Painting on slick plastic takes a lot of the work out of your hands.  You are not the painter so much as the facilitator.

Lay in color, let it dry, lay in more color.  Sounds normal doesn’t it.  However, depending on how much water your paint has in it , it will float anywhere there is moisture.  sometimes this is not so good and sometimes it is wonderful.  You certainly have to be open to where the work might take you.

As I do this more and more I am developing an unusual technique.  Firstly, two benefits of working on Yupo are that your colors are brilliant.  They are not diluted by soaking into paper.  They don’t soak in at all.  They dry on top.  If, however, there is color somewhere you don’t want it, you can easily wipe the paint off and go back to the white of the paper.  In these pictures all the facial highlights have been wiped out.  This ability gives you a lot of freedom in your work.

More recently I am using the “Wipe Out” as a major element in my work.  As I near the end of the piece I get a paper towel or tissue and wipe out wholesale sections of the work.  This loosens it up a lot and makes it much freer.  In the pictures above I have wiped out some on the right piece.  I entered it into the SC Watermedia show. It was rejected, so I used that opportunity to go back in and really loosen it up.  Not too sure that you can see it in the reworked left piece, but I also have gone back in with watercolor pencil and worked all over the piece.  So much fun.  You really have to be willing to tear into something that might be OK in order to hopefully make something much better.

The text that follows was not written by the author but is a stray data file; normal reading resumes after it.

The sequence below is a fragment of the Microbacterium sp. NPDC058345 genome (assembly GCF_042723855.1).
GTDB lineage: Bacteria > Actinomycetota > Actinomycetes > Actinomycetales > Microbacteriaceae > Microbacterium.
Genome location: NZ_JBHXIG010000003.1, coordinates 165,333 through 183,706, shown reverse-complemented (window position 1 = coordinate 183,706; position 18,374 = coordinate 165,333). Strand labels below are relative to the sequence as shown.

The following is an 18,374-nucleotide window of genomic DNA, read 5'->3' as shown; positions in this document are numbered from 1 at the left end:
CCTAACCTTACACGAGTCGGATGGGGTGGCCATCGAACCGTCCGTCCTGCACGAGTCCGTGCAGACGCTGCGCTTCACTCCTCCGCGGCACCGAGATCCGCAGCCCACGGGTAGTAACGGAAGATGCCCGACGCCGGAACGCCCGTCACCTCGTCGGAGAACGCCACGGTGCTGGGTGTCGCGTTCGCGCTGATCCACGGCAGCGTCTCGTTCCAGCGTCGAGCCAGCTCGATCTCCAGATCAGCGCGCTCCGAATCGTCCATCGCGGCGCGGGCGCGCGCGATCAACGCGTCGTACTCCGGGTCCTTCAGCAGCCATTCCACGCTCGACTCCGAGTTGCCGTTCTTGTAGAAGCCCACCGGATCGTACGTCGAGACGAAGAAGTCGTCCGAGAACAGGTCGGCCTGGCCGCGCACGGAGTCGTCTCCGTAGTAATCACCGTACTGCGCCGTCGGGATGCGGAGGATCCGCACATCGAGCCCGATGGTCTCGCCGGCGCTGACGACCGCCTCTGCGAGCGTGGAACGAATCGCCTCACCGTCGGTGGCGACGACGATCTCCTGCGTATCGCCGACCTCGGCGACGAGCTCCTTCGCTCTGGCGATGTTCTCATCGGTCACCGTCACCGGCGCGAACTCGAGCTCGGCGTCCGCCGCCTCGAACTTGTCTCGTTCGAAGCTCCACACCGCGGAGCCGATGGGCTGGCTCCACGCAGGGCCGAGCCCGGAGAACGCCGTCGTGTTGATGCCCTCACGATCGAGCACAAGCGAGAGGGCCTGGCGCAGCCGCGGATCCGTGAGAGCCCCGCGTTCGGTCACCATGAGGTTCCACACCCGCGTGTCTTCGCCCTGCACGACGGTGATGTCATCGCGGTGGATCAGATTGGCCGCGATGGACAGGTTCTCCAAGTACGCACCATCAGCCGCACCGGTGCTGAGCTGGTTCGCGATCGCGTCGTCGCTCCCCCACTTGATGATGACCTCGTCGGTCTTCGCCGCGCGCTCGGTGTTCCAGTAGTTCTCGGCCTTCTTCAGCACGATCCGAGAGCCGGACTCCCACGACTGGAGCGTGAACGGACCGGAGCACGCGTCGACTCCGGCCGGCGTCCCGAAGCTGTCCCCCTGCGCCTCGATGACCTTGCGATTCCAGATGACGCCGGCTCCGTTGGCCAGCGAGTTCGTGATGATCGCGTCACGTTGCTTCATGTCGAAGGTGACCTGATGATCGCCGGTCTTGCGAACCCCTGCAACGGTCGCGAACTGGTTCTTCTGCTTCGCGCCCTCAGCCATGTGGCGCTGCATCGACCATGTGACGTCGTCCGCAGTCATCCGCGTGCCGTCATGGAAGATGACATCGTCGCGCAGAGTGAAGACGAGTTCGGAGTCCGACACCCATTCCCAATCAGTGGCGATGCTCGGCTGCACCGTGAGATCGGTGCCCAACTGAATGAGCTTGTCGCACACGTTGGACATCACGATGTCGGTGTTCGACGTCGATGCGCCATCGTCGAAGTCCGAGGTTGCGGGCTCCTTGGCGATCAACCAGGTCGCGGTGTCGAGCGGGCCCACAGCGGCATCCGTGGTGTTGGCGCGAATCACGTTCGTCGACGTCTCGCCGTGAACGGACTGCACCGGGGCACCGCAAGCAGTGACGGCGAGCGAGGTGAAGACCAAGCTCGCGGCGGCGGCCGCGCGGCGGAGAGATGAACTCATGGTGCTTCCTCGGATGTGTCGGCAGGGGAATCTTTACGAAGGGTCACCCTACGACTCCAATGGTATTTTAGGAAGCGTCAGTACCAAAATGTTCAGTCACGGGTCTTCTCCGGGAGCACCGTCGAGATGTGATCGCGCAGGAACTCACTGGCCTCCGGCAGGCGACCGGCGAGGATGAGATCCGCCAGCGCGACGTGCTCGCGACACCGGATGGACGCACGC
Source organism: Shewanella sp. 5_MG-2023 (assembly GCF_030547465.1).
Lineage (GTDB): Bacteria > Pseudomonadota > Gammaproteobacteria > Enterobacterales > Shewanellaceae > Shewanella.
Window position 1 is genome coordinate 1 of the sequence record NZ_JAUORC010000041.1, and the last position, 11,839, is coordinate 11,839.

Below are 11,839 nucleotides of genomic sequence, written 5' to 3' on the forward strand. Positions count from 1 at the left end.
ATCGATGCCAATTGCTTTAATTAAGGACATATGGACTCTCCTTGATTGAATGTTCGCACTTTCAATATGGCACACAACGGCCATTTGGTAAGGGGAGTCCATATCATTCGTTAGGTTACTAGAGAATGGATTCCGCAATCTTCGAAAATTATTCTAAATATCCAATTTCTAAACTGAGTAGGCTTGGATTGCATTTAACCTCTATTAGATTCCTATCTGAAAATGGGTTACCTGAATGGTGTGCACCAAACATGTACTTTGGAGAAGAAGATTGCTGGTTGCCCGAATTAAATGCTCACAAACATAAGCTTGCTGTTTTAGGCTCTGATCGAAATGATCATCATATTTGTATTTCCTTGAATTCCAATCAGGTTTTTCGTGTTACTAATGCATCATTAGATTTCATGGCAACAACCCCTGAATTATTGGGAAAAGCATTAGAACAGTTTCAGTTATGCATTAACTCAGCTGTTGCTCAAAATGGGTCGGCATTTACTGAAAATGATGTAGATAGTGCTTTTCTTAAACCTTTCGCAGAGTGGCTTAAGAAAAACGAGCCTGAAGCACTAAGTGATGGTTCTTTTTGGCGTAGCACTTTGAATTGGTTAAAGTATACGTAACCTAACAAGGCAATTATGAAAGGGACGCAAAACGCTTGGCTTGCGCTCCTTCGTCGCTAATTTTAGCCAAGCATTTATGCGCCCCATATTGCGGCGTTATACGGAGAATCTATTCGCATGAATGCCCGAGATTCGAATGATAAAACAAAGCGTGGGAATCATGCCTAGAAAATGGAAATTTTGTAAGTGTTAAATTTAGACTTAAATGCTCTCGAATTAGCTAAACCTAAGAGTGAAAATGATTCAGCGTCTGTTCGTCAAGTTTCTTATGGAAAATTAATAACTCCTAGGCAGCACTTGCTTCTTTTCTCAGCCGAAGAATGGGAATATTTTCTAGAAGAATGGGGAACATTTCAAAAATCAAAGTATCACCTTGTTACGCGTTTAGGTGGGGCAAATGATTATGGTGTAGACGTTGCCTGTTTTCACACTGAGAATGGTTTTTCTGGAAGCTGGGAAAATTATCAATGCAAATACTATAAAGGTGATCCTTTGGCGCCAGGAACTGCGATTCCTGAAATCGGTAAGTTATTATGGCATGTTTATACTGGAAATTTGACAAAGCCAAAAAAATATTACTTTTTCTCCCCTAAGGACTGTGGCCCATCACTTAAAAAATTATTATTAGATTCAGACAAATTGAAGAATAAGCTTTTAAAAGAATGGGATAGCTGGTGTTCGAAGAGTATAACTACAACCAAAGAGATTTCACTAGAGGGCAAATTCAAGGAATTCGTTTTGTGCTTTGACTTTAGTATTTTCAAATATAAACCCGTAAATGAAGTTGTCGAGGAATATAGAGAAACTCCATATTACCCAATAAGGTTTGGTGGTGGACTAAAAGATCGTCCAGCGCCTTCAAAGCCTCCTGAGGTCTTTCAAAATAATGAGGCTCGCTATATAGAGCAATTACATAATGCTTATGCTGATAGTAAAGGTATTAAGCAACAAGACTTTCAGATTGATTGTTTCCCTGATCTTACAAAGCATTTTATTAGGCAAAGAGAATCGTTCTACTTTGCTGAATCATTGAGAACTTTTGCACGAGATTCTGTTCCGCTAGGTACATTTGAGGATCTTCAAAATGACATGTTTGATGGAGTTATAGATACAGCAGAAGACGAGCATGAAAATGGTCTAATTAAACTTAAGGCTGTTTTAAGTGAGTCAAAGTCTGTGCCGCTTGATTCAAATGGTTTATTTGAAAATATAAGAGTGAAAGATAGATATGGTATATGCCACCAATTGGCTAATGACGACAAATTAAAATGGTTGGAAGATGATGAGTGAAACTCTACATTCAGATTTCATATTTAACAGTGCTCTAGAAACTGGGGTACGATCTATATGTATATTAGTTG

Oddly enough I can’t go straight to the more minimalist work.  I have to work through the layers of full paint, full picture and then go, “Oh, there’s too much here.”  Of course you always take the chance that you’ll take away something you really needed.  Oh, well, you painted it the first time, you can paint it again.


HydrangasHere is another work in progress.  I think there might be more wiping out left to do.